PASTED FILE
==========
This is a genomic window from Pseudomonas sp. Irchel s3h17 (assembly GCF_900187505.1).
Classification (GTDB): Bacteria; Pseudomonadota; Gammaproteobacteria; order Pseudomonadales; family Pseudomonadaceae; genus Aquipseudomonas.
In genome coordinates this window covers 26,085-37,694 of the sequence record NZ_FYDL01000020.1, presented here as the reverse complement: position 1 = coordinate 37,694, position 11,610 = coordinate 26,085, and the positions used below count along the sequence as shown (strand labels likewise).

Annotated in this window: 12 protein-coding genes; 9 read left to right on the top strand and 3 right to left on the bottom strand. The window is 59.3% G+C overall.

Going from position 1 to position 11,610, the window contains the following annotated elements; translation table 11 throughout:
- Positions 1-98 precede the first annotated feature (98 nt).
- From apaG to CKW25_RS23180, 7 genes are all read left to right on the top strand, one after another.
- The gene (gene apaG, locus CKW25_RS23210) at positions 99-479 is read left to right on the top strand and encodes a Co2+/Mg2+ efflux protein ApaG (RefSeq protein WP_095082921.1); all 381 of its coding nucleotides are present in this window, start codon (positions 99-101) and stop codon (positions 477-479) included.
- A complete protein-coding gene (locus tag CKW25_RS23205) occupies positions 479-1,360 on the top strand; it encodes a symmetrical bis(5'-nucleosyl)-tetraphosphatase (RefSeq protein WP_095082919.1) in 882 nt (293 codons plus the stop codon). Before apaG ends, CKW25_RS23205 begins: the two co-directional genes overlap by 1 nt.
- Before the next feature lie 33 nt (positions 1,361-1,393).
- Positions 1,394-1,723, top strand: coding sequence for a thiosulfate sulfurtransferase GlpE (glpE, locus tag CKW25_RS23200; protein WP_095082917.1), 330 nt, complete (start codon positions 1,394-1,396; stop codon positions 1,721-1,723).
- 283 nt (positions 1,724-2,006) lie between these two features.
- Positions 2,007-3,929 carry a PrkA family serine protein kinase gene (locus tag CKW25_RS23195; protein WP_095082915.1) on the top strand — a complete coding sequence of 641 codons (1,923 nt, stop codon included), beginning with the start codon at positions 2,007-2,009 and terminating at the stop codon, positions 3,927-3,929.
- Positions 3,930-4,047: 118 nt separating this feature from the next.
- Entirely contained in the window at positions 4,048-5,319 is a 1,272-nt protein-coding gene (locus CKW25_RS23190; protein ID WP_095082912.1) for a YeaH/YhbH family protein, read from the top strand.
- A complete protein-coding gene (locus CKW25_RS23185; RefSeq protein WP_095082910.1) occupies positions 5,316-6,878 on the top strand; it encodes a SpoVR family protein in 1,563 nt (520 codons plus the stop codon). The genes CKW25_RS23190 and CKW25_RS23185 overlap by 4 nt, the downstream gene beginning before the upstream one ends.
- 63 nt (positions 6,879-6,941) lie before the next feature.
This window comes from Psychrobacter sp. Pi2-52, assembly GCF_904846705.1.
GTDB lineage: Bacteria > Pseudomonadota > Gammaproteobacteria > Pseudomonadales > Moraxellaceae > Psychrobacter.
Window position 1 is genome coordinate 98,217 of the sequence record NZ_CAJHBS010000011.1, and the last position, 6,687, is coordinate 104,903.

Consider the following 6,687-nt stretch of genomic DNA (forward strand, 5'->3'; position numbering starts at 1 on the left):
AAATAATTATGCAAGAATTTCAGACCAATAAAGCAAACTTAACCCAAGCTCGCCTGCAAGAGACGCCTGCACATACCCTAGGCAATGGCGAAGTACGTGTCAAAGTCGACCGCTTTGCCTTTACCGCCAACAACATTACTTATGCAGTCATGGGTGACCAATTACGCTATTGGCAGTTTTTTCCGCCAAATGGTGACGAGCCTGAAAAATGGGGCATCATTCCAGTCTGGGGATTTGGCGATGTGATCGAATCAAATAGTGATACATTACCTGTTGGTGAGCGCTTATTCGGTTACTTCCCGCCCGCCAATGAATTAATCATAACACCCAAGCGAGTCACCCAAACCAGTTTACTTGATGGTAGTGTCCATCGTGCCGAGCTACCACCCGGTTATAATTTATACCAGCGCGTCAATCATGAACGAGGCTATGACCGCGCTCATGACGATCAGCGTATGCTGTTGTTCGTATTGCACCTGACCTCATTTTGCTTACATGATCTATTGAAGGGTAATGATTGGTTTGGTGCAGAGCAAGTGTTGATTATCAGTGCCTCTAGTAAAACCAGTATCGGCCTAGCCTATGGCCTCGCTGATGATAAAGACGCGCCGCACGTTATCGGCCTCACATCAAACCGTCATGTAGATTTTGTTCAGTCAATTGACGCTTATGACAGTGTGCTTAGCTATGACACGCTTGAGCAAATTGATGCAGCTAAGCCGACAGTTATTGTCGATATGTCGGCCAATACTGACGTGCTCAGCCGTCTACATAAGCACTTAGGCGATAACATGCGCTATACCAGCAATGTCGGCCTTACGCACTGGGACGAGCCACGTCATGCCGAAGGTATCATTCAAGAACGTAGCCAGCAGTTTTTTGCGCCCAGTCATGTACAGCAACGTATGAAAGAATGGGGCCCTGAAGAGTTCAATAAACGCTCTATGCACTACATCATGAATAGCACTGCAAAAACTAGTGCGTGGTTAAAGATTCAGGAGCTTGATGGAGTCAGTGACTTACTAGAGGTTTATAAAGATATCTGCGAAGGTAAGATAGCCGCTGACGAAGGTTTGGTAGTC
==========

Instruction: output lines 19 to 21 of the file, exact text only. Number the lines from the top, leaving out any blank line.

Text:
GTDB lineage: Bacteria > Pseudomonadota > Gammaproteobacteria > Pseudomonadales > Moraxellaceae > Psychrobacter.
Window position 1 is genome coordinate 98,217 of the sequence record NZ_CAJHBS010000011.1, and the last position, 6,687, is coordinate 104,903.

Consider the following 6,687-nt stretch of genomic DNA (forward strand, 5'->3'; position numbering starts at 1 on the left):